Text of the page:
Fighting climate change feels like something we can all get behind, right? But that doesn’t mean that talking about it is easy. The existential threat of the climate crisis is too big for us to really grasp. Misinformation is rampant. The topic has become highly politicized. Can you blame people for wanting to avoid it? Even the media doesn’t talk about climate change very much.
One of the best ways to get someone to care about something is to share why you care about it.
At Arcadia, we believe that there’s strength — and change — in numbers. That’s why talking about the climate crisis is so important. It’s something we can all do to help bring our friends and family into the fight to save our planet. People trust their loved ones more than they trust distant, unknown experts. By opening up a conversation, you can help loved ones realize that the climate crisis is going to affect all of us, so we all need to work together to solve it. You can empower them to take action.
Starting that dialogue can make a big difference. After all, we’re not going to get anywhere on solving the climate crisis if we don’t talk about it. Here are some tips to help you navigate that conversation.
Tell a story and make it personal
We love stories, especially when they come from the heart. One of the best ways to get someone to care about something is to share why you care about it. Personal storytelling about why you switched to renewable energy helps make the climate crisis real and makes listeners feel like they can take action, too.
To make your story most effective, keep it concise and appropriate for the setting. Maybe you could talk for 30 minutes about why you’ve decided to fly less, but chances are you’ll lose your audience. And maybe the middle of dinner isn’t the best time to explain how easy it is to power your home with renewable energy. When you do find a good moment for those topics, though, follow a clear narrative structure. Activists recommend breaking down the challenge you faced, the choice you made, and the outcome of that choice.
And don’t be afraid to invoke emotion — without tugging on people’s heartstrings. Use this as an opportunity to connect to shared values or shared experiences you have with the person you’re talking to. Maybe you’re both parents, and you want to leave a stable climate for your children. Maybe you both love hiking, and you want to protect the environments you love to explore. Whatever it is, connect the dots between those values and climate change.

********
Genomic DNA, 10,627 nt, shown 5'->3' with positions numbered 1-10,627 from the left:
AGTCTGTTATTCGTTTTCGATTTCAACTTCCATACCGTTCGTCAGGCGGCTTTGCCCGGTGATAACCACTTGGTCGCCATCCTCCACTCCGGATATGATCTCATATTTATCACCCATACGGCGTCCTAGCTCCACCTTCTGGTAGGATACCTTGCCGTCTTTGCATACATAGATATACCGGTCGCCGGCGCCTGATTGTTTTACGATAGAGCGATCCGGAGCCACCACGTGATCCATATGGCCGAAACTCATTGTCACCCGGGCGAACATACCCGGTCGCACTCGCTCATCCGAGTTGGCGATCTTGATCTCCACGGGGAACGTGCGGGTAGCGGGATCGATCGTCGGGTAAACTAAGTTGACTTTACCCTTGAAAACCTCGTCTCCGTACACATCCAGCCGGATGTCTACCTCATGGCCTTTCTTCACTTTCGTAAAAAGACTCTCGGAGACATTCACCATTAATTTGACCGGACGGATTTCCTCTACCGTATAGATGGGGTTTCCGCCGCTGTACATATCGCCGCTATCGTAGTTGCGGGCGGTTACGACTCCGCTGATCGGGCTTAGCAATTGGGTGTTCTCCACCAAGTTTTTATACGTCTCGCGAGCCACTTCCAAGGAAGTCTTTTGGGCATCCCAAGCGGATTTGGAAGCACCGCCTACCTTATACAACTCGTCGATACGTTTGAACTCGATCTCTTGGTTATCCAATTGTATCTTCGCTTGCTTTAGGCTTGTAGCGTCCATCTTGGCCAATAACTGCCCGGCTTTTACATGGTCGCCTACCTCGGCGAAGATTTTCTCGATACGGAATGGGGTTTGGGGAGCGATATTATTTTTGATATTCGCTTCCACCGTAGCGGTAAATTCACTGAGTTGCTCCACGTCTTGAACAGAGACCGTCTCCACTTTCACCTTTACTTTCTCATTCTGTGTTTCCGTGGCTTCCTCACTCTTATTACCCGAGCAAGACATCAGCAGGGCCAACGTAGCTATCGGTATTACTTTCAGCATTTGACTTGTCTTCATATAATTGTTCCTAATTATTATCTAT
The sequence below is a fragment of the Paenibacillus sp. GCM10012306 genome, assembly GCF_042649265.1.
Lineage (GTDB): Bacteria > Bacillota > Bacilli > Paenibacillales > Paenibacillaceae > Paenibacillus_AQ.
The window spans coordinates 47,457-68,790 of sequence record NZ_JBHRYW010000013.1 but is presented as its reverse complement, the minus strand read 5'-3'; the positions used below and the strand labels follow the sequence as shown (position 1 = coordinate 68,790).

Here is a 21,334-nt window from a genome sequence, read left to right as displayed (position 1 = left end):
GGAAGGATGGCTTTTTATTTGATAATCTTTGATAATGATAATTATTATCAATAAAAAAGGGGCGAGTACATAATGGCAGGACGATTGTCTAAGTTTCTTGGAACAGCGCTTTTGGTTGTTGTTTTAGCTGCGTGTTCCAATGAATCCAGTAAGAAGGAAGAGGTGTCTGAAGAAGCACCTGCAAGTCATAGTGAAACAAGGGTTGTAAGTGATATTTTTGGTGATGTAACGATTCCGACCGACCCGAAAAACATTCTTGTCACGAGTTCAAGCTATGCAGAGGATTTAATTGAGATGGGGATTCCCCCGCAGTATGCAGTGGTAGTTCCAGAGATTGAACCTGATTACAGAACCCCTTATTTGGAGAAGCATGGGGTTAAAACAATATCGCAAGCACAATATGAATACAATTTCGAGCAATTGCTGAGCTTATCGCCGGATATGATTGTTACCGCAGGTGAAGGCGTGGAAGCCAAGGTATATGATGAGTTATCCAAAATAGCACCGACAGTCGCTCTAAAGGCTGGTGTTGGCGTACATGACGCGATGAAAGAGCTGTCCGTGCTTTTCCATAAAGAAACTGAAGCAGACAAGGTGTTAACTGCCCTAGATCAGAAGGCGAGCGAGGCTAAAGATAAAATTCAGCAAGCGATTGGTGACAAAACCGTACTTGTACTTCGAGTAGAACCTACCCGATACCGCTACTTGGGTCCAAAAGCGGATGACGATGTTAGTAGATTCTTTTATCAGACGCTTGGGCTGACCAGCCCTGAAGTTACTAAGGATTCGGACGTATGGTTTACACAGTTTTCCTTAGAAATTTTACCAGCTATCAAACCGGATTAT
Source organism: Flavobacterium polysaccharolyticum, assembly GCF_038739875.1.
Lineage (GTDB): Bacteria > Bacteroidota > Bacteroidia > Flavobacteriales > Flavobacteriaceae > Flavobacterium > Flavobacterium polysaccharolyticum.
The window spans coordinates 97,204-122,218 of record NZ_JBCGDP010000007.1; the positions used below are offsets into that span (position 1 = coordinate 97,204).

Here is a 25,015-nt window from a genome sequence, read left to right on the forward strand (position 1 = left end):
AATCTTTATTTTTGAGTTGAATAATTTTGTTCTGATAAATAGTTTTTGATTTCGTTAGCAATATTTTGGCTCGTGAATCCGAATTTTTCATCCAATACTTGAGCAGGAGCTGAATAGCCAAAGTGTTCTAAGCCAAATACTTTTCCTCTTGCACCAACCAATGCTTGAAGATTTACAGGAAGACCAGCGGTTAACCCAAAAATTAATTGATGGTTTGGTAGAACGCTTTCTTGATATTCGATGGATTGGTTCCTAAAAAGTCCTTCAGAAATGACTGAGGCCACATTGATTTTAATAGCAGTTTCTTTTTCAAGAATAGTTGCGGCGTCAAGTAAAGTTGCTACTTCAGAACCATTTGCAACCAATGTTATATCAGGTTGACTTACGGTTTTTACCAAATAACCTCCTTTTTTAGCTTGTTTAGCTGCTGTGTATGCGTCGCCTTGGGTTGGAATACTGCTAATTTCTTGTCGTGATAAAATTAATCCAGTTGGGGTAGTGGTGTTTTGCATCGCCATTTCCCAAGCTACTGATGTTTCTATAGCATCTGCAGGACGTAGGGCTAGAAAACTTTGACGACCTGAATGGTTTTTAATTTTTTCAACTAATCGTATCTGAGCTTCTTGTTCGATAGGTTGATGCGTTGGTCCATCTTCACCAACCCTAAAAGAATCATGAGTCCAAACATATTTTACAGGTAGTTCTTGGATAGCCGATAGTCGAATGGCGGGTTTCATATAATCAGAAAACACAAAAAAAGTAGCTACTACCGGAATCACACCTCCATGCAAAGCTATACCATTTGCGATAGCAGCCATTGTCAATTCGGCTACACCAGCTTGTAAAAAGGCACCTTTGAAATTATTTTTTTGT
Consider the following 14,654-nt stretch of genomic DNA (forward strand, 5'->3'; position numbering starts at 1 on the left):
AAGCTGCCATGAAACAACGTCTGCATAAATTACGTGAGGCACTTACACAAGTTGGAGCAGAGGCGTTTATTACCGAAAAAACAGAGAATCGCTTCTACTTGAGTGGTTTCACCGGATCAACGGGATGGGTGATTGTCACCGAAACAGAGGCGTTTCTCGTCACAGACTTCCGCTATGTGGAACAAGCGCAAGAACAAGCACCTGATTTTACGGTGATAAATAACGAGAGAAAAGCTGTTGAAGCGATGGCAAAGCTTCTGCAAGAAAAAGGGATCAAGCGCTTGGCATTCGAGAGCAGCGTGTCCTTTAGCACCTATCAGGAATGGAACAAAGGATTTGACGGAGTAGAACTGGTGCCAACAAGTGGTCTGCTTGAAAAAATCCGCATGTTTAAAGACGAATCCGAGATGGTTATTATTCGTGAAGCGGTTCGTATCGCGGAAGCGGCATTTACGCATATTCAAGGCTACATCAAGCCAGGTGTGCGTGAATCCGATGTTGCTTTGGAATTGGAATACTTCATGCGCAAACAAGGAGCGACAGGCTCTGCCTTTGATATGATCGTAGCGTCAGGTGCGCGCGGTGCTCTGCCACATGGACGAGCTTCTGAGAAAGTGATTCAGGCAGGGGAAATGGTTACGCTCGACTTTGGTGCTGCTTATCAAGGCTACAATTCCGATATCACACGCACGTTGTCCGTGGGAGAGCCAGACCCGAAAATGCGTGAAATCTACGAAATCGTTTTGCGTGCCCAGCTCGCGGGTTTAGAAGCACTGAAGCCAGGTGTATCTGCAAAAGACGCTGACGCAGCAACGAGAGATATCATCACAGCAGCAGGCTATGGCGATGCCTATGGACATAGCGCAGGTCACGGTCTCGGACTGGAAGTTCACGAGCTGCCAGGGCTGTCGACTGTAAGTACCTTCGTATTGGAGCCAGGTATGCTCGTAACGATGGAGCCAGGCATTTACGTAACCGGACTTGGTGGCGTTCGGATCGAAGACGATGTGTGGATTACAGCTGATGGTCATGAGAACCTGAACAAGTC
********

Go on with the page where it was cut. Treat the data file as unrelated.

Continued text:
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You may know a ton about the climate crisis, but dumping everything onto the person you’re talking to is going to get you nowhere. We love facts, and we love clearing up misinformation about the climate crisis, but burying someone under an avalanche of facts can actually hurt your cause if you’re trying to convince them to care about the climate. It can trigger the flight, fight, or freeze response. Instead, meet them where they are and really listen to them. This should be a conversation, not a speech.
Let’s be honest: no one likes to be told they’re wrong. If people feel like their views are being attacked, they’ll just become even more entrenched in what they believe. As the economist J.K. Galbraith said, “Faced with a choice between changing one’s mind and proving there is no need to do so, almost everyone gets busy with the proof.”
Direct attacks won’t work. Scoffing at someone’s views or lack of information won’t work. Invite them into a conversation. Create a connection. And remember, you’re not going to completely change someone’s mind in one conversation. It’s about moving the needle and keeping the dialogue going.
Focus on solutions
Climate change can be depressing, overwhelming, and terrifying to talk about! And fear is not the best ingredient for long-term, sustainable change. Climate scientist Katharine Hayhoe says that we need “rational hope.” So talk about what’s already going well, what innovations are already making a difference. Give people a way to get involved in solutions (like powering their homes with clean energy!). Help them feel that sense of rational hope so that they’re more likely to join you in taking action.